When a threat is not immediate with us, the ordinary American is not particularly anxious to get out and do a drill that he thinks has a little bit of the infantile about it. He possibly sees himself back in primary school, where we had drills on evacuating the schoolroom, in case of fire. But there was a very great principle there.

Ordered haste will save you, and panic will destroy you. So it is, first of all, against the incidence of panic that we must be prepared. In other words, there must be understanding produced by leadership, inspired leadership--leadership that is unafraid.

Now I probably could use no words that would exaggerate my concern that this thing is done, because I believe it is so feasible and possible to do it. On the other hand, I would not have you think from any words of mine that I believe we haven't time to do this, that we must move in hysteria and in such tense concern that we get nothing intelligent done. I don't believe that for an instant. The United States is far too strong, its resources too great. It is rich in its allies and it is rich in its own material, human, and spiritual resources. We can do this job, and do it in such a way that we will very greatly add to the reluctance of anybody to attack us.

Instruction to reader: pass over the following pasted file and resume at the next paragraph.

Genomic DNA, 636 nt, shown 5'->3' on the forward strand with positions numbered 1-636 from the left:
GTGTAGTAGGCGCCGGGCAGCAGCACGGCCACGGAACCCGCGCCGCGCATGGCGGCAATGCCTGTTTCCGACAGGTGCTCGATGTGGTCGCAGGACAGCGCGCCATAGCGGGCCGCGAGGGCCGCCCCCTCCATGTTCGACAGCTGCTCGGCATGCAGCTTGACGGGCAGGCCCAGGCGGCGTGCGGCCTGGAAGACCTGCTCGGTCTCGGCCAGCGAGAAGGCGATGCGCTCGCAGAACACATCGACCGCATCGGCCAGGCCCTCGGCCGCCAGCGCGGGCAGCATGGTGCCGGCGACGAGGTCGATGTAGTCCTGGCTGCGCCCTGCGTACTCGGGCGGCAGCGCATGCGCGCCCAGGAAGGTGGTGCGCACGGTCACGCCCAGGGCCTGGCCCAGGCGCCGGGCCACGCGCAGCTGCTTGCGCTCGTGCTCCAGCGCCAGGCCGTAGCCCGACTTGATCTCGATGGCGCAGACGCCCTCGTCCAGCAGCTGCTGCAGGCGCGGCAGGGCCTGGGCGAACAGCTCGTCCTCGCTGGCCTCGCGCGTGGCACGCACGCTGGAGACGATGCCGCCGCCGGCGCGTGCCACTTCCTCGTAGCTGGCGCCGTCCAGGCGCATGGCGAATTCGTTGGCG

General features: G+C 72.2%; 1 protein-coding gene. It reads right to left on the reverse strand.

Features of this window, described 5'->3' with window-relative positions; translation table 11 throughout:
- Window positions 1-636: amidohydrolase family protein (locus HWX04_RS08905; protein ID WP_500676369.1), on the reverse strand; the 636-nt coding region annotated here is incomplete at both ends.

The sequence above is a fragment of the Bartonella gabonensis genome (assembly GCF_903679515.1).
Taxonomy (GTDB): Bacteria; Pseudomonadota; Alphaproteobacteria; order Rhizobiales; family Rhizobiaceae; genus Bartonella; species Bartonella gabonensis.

But, of course, they know that with every increase in the destructiveness of weapons, with every increase in the ability to place those weapons where they choose, that the value of surprise in war--always great--has gone up tremendously.

In other words, Pearl Harbor was a disaster because it was a surprise. Had everybody been ready and waiting, the attack could not have been launched.